Ms. DiDonato’s tender performance of their songs alongside her tribute to Claudel thus became a gesture of defiant compassion.

By: CORINNA da FONSECA-WOLLHEIM

Read at: The New York Times 

SF Examiner: Duo plays Beethoven as Beethoven would have wished

February 05, 2015
Cellist Matt Haimovitz and pianist Christopher O’Riley play Beethoven on period instruments at the S.F. Conservatory or Music. - COURTESY  PHOTO

Rarely does an encounter with the past forever change a musician’s relationship with his instrument. But when Grammy-nominated cellist Matt Haimovitz joined with pianist-NPR host Christopher O’Riley to perform and record Beethoven’s Sonatas and Variations for Piano and Cello on period instruments, he hardly expected that their move to authenticity would open an entirely new range of musical possibilities.When Matt, as he prefers to be called, outfitted his precious 1710 Goffriller cello with the same authentic ox-gut strings that were used in Beethoven’s day, and played them with a bow from Beethoven’s era, he discovered the changes were like night and day.

“I love the gut so much!” he exclaimed in a conference call with his duo partner. “Gut is so much more human to me, and it allows me so much more flexibility and range of attack and resonance. My fear with gut strings all along was that I was going to lose my voice. Quite the opposite has happened. More and more, I’m finding that the sound of gut strings is my ideal.”

That’s quite a switch for someone who wrote his graduate thesis on Beethoven at Harvard 25 years ago, and who has struggled ever since with the fact that, in Beethoven, a cello outfitted with modern metal strings does not balance well with a modern piano.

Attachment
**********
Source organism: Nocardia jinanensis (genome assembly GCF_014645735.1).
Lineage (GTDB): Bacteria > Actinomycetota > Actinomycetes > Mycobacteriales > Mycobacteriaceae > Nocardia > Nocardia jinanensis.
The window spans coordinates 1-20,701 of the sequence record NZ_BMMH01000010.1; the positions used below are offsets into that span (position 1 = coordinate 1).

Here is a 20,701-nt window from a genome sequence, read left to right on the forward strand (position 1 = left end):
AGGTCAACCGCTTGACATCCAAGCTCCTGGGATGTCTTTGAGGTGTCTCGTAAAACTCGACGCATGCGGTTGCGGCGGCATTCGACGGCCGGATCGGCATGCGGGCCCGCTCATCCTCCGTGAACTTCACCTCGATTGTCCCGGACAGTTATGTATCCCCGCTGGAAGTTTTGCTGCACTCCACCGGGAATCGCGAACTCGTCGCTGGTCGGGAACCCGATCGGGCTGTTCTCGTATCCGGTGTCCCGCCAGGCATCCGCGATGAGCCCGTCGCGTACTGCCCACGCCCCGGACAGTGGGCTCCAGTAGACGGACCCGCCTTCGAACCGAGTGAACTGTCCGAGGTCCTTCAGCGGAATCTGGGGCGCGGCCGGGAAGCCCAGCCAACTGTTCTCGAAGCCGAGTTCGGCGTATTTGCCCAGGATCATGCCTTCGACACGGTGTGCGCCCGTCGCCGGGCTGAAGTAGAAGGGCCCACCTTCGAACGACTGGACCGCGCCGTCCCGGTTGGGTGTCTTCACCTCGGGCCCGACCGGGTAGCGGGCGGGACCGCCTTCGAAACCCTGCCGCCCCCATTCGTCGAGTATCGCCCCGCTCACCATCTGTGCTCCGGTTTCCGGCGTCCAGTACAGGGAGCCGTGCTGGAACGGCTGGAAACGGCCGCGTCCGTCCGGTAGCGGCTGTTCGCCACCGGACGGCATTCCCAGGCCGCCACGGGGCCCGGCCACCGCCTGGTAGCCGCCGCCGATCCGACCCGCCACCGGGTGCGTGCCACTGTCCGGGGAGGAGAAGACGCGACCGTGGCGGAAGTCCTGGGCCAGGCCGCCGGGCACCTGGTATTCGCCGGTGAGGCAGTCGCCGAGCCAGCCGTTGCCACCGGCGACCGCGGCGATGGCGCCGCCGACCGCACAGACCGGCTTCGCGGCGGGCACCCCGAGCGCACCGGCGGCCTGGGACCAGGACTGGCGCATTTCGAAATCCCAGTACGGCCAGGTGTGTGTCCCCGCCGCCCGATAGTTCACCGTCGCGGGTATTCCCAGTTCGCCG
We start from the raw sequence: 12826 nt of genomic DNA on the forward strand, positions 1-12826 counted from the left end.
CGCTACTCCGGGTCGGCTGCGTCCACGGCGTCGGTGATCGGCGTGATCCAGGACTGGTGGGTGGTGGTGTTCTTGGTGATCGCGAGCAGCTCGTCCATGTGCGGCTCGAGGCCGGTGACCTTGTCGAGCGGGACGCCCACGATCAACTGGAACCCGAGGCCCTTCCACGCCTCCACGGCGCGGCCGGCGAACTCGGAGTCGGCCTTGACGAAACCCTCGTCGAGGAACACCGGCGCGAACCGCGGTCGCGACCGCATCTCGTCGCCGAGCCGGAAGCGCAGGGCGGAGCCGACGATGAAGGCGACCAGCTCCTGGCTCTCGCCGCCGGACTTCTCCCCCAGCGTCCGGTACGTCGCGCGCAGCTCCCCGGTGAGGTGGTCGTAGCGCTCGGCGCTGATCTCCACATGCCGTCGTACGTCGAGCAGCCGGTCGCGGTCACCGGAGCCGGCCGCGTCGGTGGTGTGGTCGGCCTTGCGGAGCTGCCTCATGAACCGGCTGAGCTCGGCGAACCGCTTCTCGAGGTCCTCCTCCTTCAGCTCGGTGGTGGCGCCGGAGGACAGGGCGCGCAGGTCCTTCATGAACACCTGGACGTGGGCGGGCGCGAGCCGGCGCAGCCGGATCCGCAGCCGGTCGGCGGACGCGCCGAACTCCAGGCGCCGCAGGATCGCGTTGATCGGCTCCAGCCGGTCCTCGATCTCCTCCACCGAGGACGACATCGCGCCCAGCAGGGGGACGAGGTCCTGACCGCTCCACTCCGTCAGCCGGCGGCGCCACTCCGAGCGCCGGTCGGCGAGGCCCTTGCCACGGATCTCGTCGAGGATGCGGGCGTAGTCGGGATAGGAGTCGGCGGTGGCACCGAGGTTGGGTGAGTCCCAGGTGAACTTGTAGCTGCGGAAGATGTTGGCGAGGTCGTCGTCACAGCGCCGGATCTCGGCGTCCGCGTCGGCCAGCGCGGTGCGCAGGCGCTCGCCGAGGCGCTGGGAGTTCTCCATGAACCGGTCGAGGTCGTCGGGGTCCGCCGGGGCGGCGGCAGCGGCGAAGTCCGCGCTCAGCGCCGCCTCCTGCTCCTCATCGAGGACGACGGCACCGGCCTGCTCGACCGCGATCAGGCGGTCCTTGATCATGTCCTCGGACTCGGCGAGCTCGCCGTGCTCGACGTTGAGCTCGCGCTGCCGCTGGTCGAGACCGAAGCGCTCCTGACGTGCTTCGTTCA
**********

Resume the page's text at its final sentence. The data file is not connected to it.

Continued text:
When the duo arrives at the San Francisco Conservatory of Music on Tuesday night, Chris will play the same 1823 Broadwood fortepiano he used for the recording. On loan from the Beethoven Center at San Jose State, it’s very similar to the Broadwood in Beethoven’s possession. Tuning both fortepiano and cello a microtone lower than “modern pitch” will further replicate the sound that Beethoven heard in his head.

“There’s a whole world of color and articulation available when you’re not having to worry 80 percent of the time whether you’ll be heard or not,” says Chris of the period instruments’ superior blend. “If I had known 30 years ago what I know now, I wouldn’t have had to deal with the fact that the modern Steinway’s bass, as much as I love it, is at complete odds with a lot of Beethoven’s music. On the fortepiano, the bass is still penetrating, but the upper, lyric registers are much more singing.”

Since Chris no longer has to hold back, and Matt no longer needs to struggle to be heard over a 9-foot concert grand, Beethoven’s music should flow in a manner seldom heard with modern instruments.